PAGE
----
That said, it must have been most aggravating to have to depend on outside sources for their help, only to find themselves in worse condition than when they first stepped onto their soil.
Now, I'm not casting aspersions on those who made their contributions; or those well meaning individuals who went to Haiti to help. This is a bigger issue than that. Much bigger - and one that I'm not prepared to hash out at this writing. My focus is more on the solutions that must be brought to bear, so that it does not continue to be an issue for our Haitian Brothers and Sisters.
That said, there are some alternatives to Haitians continuing to live in tents and exposed to the elements - solutions that I want to post here in my Blog in hopes that they will be passed on to those Brothers and Sisters who are actively involved in helping Haiti Cheri get back on her feet and stay there.
Continued after the Break:
All-New Echo Dot (2nd Generation) - Black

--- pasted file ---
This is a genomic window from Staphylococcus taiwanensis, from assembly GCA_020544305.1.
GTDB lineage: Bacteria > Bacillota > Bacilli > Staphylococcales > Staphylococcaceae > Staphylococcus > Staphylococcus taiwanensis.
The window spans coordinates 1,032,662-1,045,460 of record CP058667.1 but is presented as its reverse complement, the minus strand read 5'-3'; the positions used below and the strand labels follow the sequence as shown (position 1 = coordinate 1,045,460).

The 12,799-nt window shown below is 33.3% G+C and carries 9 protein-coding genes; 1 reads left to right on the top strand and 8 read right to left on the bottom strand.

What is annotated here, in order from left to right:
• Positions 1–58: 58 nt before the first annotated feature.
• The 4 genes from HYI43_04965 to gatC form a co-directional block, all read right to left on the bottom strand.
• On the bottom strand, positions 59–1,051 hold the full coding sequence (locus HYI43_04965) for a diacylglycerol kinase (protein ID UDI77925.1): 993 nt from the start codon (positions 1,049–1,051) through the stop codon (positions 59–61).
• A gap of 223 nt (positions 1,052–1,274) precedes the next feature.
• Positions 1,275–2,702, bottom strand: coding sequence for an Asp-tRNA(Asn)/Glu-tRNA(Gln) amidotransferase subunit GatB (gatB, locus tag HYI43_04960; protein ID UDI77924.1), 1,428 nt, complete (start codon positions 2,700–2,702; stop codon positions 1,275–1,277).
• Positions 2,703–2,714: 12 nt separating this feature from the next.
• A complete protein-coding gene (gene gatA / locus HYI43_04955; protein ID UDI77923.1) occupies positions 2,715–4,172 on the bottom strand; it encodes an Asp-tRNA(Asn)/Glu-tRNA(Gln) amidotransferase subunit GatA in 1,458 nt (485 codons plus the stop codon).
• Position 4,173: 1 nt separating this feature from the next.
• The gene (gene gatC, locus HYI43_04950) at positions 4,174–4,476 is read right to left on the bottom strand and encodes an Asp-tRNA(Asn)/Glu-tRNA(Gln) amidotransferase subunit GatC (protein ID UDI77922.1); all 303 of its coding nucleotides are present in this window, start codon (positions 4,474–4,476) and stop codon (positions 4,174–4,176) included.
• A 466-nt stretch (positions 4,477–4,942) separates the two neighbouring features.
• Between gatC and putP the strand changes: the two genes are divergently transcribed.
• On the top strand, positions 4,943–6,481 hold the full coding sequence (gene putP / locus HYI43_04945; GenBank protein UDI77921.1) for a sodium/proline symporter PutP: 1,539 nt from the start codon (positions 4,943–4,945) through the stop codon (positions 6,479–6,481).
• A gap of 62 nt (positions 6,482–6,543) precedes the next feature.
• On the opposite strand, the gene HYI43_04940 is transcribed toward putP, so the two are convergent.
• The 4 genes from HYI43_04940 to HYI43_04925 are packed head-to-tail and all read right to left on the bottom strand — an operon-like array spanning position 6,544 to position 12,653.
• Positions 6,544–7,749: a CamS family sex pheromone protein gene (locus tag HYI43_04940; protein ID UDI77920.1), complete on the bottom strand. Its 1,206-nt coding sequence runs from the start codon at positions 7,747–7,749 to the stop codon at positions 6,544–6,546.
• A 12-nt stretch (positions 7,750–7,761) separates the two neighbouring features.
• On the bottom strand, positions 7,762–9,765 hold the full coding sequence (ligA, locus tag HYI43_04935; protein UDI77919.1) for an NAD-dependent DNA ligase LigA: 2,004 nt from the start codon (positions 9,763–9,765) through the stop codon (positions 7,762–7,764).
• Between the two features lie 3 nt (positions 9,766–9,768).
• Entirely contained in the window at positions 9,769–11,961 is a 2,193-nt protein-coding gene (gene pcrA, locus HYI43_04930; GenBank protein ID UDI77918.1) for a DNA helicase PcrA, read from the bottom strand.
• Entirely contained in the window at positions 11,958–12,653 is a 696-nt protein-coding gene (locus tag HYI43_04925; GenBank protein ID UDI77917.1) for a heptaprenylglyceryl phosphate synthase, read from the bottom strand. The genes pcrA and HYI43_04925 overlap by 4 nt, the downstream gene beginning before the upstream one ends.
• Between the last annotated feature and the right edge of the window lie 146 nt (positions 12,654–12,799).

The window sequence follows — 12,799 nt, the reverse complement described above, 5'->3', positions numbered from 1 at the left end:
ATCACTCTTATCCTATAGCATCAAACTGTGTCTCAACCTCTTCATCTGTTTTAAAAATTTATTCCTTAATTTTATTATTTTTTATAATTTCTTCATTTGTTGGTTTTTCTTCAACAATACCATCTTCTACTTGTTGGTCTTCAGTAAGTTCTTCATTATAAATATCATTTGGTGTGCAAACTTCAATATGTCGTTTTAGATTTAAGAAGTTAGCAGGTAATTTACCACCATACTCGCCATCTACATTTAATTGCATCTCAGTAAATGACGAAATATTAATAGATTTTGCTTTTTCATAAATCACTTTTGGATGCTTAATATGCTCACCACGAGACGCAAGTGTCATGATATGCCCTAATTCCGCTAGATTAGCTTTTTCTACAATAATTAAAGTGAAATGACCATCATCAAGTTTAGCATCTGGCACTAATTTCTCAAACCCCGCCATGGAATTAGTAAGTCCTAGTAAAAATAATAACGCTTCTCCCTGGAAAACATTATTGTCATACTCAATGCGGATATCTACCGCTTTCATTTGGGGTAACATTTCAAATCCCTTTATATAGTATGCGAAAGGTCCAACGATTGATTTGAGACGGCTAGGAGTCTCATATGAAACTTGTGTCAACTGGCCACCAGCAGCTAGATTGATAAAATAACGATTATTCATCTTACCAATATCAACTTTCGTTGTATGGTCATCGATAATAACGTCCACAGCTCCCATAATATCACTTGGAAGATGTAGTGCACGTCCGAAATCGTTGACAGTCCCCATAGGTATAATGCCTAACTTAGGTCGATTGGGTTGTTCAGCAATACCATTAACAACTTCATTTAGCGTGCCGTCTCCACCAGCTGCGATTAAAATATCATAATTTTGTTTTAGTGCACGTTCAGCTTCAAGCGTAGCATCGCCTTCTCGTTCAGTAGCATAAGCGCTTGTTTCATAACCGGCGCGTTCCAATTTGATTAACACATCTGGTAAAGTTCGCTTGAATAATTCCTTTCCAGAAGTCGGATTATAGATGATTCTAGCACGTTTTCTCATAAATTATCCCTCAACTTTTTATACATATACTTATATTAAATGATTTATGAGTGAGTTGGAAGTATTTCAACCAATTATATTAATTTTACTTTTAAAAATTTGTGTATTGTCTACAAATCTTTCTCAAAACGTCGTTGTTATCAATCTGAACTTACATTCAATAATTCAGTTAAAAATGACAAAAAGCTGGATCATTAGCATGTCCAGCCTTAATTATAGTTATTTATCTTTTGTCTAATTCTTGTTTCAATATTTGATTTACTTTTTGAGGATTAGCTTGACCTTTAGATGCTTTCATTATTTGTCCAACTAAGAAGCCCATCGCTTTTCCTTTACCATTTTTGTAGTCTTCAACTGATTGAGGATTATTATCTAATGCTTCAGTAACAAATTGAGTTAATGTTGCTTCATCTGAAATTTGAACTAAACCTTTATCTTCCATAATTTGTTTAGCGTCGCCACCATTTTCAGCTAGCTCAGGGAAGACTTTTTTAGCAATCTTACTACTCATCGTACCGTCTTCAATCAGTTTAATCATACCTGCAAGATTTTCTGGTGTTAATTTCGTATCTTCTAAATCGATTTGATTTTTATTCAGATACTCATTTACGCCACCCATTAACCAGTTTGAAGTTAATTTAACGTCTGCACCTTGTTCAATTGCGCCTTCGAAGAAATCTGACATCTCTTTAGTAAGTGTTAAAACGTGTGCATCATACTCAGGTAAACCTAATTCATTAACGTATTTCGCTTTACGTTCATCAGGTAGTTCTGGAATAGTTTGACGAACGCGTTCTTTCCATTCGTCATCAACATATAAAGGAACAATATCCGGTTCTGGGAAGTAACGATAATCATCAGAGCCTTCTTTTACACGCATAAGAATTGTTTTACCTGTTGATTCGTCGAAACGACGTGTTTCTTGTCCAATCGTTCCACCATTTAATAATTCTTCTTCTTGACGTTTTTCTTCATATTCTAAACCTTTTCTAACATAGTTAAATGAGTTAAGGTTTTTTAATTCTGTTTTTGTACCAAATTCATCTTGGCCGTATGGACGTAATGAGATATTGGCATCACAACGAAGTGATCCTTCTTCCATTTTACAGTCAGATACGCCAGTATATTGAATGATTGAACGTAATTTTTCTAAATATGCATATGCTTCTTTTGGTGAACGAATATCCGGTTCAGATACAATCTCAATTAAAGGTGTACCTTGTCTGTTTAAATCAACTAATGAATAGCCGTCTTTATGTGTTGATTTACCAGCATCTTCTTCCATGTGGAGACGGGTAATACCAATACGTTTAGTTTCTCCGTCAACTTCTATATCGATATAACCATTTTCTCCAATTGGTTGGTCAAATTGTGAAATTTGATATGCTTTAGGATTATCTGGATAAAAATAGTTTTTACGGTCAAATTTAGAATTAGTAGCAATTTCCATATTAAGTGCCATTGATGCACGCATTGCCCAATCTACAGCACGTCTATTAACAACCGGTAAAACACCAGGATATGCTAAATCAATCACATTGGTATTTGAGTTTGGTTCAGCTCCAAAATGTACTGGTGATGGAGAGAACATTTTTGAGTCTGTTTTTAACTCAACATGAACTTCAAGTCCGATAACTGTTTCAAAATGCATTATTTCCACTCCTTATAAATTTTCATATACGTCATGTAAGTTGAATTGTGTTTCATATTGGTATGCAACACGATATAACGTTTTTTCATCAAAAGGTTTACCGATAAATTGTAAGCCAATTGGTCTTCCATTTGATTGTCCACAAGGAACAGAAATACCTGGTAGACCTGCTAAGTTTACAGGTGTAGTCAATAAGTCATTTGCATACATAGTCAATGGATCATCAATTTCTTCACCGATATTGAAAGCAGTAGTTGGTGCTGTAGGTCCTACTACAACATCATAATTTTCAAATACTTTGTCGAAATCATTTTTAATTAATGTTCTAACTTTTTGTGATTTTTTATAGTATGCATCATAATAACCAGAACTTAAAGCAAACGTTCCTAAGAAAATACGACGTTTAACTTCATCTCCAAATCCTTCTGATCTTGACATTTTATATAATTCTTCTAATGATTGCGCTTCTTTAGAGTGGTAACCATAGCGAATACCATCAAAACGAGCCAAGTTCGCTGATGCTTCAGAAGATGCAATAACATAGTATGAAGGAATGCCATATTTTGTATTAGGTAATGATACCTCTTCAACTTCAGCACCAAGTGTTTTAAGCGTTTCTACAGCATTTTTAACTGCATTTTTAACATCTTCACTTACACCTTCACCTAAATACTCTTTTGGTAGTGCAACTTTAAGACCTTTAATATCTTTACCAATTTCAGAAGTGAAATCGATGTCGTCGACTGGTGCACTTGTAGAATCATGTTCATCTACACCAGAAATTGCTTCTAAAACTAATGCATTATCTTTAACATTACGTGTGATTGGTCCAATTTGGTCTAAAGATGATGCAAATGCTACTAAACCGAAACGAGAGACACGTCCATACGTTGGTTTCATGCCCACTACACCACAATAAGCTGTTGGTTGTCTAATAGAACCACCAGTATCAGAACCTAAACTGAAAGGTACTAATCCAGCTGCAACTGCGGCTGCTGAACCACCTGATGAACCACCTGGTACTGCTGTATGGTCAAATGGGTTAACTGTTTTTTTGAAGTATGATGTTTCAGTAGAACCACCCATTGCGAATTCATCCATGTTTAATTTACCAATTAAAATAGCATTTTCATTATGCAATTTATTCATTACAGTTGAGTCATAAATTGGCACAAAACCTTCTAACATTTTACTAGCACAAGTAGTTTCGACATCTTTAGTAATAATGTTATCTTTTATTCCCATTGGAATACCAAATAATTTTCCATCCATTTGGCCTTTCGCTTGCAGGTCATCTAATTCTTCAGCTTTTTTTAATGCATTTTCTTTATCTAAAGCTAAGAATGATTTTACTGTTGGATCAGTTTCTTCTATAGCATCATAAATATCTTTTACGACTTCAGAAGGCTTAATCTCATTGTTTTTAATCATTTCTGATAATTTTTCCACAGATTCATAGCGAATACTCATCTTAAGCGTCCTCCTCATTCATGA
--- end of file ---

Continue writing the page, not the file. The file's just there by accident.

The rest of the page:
The subject of shelter was discussed during the ATAC meeting, and Dr. Paul Hopkins mentioned the use of Monolithic Dome Homes as a solution to Haiti's problems going forward. This was in response to questions asked about the stability of the homes that were flattened under the hurricane. The homes that had been constructed subsequent to the earthquake were substandard and insufficient to withstand the force of hurricane Matthew, and people and homes alike were swept away under the pressure of the storm. I queried as to whether the Citadel was still standing. When the speaker announced in the affirmative, I suggested that Haitians needed to build homes like the Citadel, which is now at least 250 years old. She indicated that Haitians needed training in how to build, and that they lacked the appropriate materials and tools for such and undertaking.